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(top) The finished 5-foot shelf in use.
(Bottom) The seven-foot unit installed.
Click images to enlarge

Oak Shelf/Curtain Rod

By Tom Hintz

   During the renovation of our living & dining rooms, my wife Beth, and I went to lunch at a local establishment that was decorated with wood shelves on the walls. Beth liked the look of the shelves so I seized on the moment and secured the official OK for a new project. After a little discussion, (Beth telling me how they needed to be) we came up with our version of the shelves that incorporated curtain rods below the shelf surface.

   Eventually I would like to have the entire interior of our home trimmed in oak and figured I should start with these shelves. Aside from the looks, this project lends itself to the strength and stability of solid oak. After measuring the two windows above which the shelves would reside, we bought a sufficient quantity of ¾-inch red oak and headed for the shop.

   My lumber calculating skills are improving. This project was completed from the original lumber purchased; with less than a foot left over. And, no emergency lumber runs necessary.

   I soon discovered that curtain rods must be located at a specific height to prevent them from contacting the floor. This is obviously a "woman thing." Too many guys would make the shelves how they wanted and if the bottom of the curtains were bunched on the floor we would simply fold the bottom edge up to stop that; and secure the excess curtain with duct tape. The more stylish guys would put the fold and duct tape on the back of the curtains.

(Top) All brackets are secured to the bottom of the shelf with a 5/8-inch dovetail.
(Bottom) Once assembled with glue and screws the shelf and skirt came out at a perfect 90-degree angle.
Click images to enlarge

   As I was nearing completion of the design of the brackets, which would support the curtain rods, I was informed there is a header built into the curtains that means additional clearance is required between the curtain rod and the bottom of the shelf. A rethinking of the bracket design resolved that clash and I was ready to begin cutting wood.

   One shelf / curtain rod unit was to be 7 feet long, the other 5 feet long. Both have a 5 ½-inch-wide shelf with a 3 ½-inch-wide skirt below it, against the wall. I cut a ¾-inch-wide, 1/8-inch-deep dado along the bottom of the back edge of the shelf to help locate the skirt.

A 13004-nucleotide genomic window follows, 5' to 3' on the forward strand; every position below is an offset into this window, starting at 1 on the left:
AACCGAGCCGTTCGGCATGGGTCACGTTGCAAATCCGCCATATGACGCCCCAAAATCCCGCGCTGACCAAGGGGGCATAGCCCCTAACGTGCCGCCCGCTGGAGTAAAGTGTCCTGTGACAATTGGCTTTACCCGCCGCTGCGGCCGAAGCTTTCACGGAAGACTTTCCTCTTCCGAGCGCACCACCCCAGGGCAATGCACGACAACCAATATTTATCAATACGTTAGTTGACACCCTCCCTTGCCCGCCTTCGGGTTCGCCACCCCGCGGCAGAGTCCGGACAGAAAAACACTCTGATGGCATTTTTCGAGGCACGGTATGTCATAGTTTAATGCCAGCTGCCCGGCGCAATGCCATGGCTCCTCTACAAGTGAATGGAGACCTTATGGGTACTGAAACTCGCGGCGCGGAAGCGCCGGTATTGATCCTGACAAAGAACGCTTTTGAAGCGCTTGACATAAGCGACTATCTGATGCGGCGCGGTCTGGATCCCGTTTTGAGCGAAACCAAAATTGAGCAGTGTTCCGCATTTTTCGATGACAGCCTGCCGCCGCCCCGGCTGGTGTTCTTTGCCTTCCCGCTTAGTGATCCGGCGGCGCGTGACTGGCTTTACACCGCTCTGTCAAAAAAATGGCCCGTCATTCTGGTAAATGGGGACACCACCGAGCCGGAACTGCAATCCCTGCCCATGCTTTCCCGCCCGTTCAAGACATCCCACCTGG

Each unit has a bracket at either end with accommodations for the 1 ¼-inch diameter main curtain rod and a 5/8-inch secondary rod for the sheer panels that hang closest to the window. The primary curtain rod passes through the end brackets but the sheer rod is spring-loaded so its holes are only ½-inch deep. Both were drilled with forstner bits.

   I wanted the brackets to be strong, perfectly aligned, and for everything to stay put over the years. I thought about making stop dados but decided to try dovetails instead.

   I cut the 5/8-inch female dovetails in the bottom of the shelf using my new Porter Cable router and a clamp-on guide. The corresponding male dovetails on the brackets were cut at the router table. I actually found this process much easier than anticipated. I made sure to start out oversize on the male dovetails, and then sneaked up on a tap-in tight fit. The back edges of the brackets are cut flat and secured to the skirt with glue and a single screw in each one.

   The center brackets are not involved in supporting the curtain rods and probably are not necessary, but I think they give the piece balance, provide more stability for the shelf, plus they look cool. I used one center bracket on the five-foot shelf, and two on the seven-foot version. All center brackets are curved so they do not interfere with the curtains or that two-inch header I learned about earlier.

   I made the primary curtain rod from 1 ¼-inch poplar round stock. Beth picked out a set of finials, which were attached with studs to the ends of the poplar stock that protrudes outside the end brackets enough to provide ¼-inch clearance when assembled.

   After final sanding, I turned the shelves over to Beth, the official finishing department. She applied Olympic Colonial Oak oil based gel stain, followed by three coats of Olympic water based satin polyurethane.

   We measured out three mounting points for each shelf, installed screws in the walls and mirror hangars on the backs of the shelves along with felt bumpers to prevent marking the walls or rattles.

   Beth loves the finished product; they look great, and were fun to build. In addition, I learned how to make dovetail joints outside the corner of a drawer.

Sorry, we do not build this project for sale or have plans for it.

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